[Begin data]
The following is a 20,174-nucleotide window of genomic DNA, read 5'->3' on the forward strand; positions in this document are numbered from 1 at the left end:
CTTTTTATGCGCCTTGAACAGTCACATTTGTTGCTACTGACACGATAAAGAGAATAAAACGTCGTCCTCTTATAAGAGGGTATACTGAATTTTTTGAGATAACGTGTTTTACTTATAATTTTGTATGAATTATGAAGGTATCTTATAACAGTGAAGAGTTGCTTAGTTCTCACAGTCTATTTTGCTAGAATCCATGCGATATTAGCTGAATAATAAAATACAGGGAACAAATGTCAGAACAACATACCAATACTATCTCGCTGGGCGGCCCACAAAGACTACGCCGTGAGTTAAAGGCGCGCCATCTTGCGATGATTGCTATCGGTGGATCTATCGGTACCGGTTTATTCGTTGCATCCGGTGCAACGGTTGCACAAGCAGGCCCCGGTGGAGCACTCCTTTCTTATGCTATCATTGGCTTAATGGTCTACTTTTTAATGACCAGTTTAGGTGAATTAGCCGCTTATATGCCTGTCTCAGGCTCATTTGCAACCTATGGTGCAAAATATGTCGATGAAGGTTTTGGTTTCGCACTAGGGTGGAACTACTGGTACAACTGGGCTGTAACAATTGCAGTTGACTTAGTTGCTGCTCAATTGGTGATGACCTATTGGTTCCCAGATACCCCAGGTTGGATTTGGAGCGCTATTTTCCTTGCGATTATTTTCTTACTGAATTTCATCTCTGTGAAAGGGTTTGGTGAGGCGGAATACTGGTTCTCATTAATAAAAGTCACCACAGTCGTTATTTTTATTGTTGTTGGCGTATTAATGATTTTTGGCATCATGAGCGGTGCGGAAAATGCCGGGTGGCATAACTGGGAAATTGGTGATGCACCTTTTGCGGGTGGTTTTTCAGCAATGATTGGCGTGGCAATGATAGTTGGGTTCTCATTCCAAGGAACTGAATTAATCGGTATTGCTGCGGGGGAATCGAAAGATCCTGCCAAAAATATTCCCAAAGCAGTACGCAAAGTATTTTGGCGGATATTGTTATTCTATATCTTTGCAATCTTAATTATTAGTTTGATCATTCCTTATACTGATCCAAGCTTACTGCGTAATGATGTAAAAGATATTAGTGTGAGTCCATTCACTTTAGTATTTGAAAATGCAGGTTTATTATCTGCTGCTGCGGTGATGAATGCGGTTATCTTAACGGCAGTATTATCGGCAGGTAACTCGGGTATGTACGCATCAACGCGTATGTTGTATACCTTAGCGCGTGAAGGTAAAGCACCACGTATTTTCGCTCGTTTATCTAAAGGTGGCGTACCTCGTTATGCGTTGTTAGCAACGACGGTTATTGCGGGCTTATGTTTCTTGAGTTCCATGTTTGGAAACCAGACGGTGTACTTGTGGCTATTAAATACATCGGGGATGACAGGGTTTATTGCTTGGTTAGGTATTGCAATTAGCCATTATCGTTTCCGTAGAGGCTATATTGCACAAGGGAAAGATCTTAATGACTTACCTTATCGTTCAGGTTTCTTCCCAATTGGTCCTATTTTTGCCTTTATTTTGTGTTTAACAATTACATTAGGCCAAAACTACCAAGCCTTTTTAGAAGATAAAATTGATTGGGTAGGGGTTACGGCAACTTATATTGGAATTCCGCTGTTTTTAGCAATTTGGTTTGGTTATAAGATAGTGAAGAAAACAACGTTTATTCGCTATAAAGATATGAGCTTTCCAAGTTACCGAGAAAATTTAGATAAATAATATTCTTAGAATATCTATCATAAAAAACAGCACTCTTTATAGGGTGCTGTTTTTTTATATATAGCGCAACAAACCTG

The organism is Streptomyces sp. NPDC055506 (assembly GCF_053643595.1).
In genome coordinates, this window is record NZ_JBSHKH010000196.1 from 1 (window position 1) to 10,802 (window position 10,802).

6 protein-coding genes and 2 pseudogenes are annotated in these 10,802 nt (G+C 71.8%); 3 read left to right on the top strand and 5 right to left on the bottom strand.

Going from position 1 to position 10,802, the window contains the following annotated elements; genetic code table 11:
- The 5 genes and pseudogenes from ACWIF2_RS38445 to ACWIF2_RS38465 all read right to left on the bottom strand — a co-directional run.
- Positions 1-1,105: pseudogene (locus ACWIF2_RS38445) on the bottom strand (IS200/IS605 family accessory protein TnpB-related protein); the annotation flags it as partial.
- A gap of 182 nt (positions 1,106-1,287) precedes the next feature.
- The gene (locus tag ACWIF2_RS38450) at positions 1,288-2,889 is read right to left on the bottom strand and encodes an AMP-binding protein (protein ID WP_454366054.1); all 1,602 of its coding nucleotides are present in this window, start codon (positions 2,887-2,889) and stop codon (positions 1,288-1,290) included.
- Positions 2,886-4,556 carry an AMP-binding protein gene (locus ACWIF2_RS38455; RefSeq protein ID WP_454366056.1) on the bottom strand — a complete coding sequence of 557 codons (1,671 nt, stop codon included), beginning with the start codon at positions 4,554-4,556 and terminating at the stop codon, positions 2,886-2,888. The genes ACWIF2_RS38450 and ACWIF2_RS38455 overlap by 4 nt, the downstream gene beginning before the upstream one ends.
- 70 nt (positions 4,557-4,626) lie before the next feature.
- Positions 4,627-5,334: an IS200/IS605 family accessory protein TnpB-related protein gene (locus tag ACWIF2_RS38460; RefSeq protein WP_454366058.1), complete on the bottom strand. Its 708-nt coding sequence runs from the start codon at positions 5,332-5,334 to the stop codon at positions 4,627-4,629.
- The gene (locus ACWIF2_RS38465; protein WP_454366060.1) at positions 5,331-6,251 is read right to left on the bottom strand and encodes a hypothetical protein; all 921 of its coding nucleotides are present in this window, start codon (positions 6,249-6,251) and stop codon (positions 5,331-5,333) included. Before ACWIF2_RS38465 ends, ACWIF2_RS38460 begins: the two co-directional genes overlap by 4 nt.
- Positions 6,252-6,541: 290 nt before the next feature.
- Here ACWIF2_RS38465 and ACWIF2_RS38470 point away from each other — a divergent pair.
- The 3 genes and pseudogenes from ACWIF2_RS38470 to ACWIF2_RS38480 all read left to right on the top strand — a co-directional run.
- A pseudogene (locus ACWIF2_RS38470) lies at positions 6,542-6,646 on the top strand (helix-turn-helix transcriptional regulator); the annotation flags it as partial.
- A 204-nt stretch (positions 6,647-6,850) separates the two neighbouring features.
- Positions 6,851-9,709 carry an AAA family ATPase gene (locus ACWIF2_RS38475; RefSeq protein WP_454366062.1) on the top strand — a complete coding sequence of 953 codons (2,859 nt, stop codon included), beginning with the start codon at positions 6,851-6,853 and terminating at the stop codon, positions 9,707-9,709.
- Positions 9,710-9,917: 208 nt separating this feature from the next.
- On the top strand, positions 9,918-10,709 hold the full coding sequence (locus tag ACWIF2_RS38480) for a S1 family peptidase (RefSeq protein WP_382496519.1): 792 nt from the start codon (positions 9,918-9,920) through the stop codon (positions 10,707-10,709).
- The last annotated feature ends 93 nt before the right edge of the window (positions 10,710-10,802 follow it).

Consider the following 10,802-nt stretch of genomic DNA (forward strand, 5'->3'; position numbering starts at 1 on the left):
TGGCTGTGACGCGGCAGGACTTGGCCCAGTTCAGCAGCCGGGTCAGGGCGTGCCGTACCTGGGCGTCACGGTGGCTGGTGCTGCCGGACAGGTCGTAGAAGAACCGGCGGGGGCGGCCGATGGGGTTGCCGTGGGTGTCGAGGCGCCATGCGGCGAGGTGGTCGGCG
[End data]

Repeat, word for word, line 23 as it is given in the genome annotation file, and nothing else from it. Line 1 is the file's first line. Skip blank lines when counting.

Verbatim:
- The last annotated feature ends 93 nt before the right edge of the window (positions 10,710-10,802 follow it).